Antifibrillarin Antibodies in Systemic Sclerosis
Welcome to the June edition of #chatJRheum.
In the past few months, I have highlighted articles on temporal arteritis, rheumatoid arthritis and lupus. This month’s article of interest is on the hot topic of scleroderma associated antibodies.
In this study, 3 large systemic sclerosis cohorts from Canada, the United States and Australia collaborated to examine a total of 1506 patients, of which 52 had antifibrillarin antibodies (U3-RNP). The clinical characteristics found to be associated with antifibrillarin antibody included:
- Antifibrillarin antibody was more likely to be associated with diffuse disease, GI involvement, and pulmonary hypertension.
- Patients with antifibrillarin antibodies had decreased survival, with variable causes of death. The authors hypothesize GI involvement may play a role, given that malabsorption is a poor prognostic factor.
- The study uncovered a possible association between high rates of antifibrillarin antibodies among indigenous North American (4/39), but not Australian (0/8) ethnic patients. It confirmed previously noted higher frequency in patients of African descent. However, these associations should be interpreted with caution due to the small sample size of these ethnic subgroups.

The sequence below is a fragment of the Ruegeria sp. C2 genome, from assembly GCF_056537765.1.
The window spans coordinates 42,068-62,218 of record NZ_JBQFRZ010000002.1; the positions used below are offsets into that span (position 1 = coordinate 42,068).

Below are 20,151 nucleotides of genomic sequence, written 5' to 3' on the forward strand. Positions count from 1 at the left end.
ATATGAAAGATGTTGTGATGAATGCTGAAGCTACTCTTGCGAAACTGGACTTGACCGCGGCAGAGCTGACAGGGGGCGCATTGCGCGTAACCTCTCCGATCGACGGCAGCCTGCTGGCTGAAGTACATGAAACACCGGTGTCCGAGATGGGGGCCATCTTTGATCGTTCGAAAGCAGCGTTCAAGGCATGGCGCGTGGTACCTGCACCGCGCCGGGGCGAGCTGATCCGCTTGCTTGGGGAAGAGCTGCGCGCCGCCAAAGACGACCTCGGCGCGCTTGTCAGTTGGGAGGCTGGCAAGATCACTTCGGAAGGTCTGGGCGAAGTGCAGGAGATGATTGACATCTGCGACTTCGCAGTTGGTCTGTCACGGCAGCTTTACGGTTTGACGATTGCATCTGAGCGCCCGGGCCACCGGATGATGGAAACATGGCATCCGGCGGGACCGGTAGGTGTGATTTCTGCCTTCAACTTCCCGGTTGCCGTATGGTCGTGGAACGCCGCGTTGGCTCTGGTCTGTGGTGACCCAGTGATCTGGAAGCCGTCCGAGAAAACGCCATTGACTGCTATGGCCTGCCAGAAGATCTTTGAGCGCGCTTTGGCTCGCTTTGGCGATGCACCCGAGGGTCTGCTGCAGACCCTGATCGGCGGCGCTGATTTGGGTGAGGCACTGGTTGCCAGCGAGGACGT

Strengths of this article include antibody measurement among these 3 cohorts analyzed using the same immunoassay kit, ensuring homogeneity and reproducibility. Also, while the patient population may be predominantly Caucasian (83%), it is representative of many patient populations in these countries.
I selected this article because of its direct impact on the care of our patients, and it fills an ongoing need for further robust information on this topic. As these antibody measurements become more widely used in clinical practice, information from such a collaborative effort is of great help in further defining a very rare disease, guiding patient counselling, and directing clinical practice.
A note to the authors (if you are reading this): please keep these studies coming for the remaining antibodies on the panel!
- Dr. Sarah Troster, Forum Editor